A Chinese court on Tuesday sentenced a prominent scholar from China’s mostly-Muslim Uighur minority to life in prison for “separatism,” his lawyer said, in a case which critics say could add to tensions in the restive Xinjiang region.
Ilham Tohti, a former university professor and outspoken critic of Beijing’s policies in the vast western region, “will certainly appeal”, the sentence handed down by a court in Xinjiang’s capital Urumqi, Li Fangping, one of his lawyers, told Agence France Presse.
The United States, the European Union, and several human rights groups have called for the release of Tohti, whose prosecution risks silencing moderate Uighur voices and cutting off the possibility of dialogue, analysts say.
Tohti, 44, said he “did not agree,” with the sentence as it was announced, but was not allowed to make any further statement, Li said, adding that the court will “confiscate his entire property.”
The Xinjiang region is home to about 10 million members of the Uighur minority, and in the last year has been hit by a string of attacks on civilians and clashes which have killed at least 200 people.
China blames unrest on organised terrorist groups seeking independence for Xinjiang. Rights groups say that discrimination and government repression of the Uighurs’ religion and language has fueled violence.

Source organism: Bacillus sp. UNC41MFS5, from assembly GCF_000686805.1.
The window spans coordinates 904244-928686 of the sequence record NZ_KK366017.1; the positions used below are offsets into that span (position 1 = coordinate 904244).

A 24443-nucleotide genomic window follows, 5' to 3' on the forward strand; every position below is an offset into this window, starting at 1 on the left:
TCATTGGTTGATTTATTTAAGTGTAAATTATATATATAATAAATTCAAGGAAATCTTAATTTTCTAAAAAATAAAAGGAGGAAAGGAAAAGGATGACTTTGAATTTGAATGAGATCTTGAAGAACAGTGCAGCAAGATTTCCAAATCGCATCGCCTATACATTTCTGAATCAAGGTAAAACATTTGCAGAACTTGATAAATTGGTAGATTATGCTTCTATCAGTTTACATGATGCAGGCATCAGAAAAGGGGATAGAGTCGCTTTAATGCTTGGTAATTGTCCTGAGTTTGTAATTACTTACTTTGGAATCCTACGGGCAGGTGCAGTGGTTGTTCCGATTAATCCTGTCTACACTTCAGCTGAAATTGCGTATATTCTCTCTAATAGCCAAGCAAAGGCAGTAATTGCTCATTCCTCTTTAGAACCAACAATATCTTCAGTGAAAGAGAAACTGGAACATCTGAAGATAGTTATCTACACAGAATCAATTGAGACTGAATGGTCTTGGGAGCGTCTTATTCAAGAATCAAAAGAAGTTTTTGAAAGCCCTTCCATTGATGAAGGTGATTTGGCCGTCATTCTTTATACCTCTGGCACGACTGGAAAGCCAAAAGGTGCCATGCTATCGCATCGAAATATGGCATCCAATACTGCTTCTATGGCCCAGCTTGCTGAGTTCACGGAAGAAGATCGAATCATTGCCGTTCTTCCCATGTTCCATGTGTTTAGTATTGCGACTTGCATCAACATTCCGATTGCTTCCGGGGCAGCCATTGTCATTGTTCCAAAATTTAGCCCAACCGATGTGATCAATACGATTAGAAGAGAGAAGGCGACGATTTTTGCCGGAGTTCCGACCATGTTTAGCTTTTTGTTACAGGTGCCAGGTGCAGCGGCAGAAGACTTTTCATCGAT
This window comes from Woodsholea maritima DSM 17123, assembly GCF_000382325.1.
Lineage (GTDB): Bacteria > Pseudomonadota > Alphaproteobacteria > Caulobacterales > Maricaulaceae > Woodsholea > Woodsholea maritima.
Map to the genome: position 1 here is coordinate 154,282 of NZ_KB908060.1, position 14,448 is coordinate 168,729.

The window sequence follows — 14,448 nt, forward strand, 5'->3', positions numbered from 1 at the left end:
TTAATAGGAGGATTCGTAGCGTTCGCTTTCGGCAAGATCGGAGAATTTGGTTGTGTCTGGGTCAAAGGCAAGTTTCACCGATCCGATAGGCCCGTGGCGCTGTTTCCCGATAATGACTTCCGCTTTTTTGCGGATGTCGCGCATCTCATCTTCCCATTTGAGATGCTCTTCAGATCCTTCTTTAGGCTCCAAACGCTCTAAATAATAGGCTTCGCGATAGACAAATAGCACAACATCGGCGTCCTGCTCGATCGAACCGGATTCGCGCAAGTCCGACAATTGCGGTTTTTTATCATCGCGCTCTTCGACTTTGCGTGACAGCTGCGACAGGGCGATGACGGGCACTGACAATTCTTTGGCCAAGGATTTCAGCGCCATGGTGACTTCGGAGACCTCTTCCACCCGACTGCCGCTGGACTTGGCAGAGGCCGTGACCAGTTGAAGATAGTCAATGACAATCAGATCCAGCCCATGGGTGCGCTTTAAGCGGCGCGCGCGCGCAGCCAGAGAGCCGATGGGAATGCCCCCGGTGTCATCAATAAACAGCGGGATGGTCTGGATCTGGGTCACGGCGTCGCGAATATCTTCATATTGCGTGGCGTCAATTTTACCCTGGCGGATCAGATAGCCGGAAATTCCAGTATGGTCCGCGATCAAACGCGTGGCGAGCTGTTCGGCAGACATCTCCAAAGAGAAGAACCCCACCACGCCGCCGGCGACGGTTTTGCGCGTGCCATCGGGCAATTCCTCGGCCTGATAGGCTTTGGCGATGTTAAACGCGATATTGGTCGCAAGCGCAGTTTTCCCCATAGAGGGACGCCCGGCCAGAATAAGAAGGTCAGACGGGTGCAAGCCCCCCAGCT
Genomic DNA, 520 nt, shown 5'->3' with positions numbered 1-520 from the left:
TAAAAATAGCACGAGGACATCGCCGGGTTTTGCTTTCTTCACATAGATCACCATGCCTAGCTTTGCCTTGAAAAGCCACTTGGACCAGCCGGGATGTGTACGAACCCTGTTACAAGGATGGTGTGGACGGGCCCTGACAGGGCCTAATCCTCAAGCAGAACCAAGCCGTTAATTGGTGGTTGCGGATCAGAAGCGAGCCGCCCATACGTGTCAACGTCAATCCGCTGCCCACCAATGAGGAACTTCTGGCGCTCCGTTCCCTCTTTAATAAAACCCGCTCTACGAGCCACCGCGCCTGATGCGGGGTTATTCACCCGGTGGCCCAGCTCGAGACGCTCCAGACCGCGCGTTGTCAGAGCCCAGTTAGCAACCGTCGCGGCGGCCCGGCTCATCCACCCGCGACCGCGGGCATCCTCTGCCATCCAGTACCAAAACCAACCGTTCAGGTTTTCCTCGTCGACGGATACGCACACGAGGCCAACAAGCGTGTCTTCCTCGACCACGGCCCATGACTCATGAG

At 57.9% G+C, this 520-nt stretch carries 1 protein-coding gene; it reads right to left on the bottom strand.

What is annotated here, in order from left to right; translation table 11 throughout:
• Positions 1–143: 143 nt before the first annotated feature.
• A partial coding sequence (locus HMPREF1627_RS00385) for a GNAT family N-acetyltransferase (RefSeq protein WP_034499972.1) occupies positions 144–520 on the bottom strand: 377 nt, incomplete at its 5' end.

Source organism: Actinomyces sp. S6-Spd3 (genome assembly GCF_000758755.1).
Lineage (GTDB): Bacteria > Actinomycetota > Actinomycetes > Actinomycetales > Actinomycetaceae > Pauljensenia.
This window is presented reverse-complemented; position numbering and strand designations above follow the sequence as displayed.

Tohti was detained in January after he criticised the government’s response to a suicide car attack in Beijing’s Tiananmen Square, which the government blamed on separatists from Xinjiang.
Tohti spoke out against independence in interviews and was seen as a moderate voice on Uighur issues but was repeatedly subject to house arrest and prevented from leaving the country.
He went on trial last week and was denied food and kept in shackles for weeks at a time during his detention, his lawyers said.
Tohti’s detention prompted an outcry from human rights groups including Amnesty International and Human Rights Watch, as well as overseas groups run by Uighurs.
State prosecutors presented the court with a large amount of material, including videos of Tohti’s university lectures and posts from his website “Uighur Online”, as evidence that he had led a separatist group, Li said.
They also included testimony from some of Tohti’s students, around eight of whom have also been detained.
In a closing statement at his trial Tohti said he loved his country and that in his opinion “it has always been that it is in the best interests of Uighurs to remain in China,” according to Li.
In a 2011 essay, Tohti wrote: “I earnestly hope that my homeland can become as prosperous and developed as the rest of China. I worry about my homeland and my country falling into chaos and division.”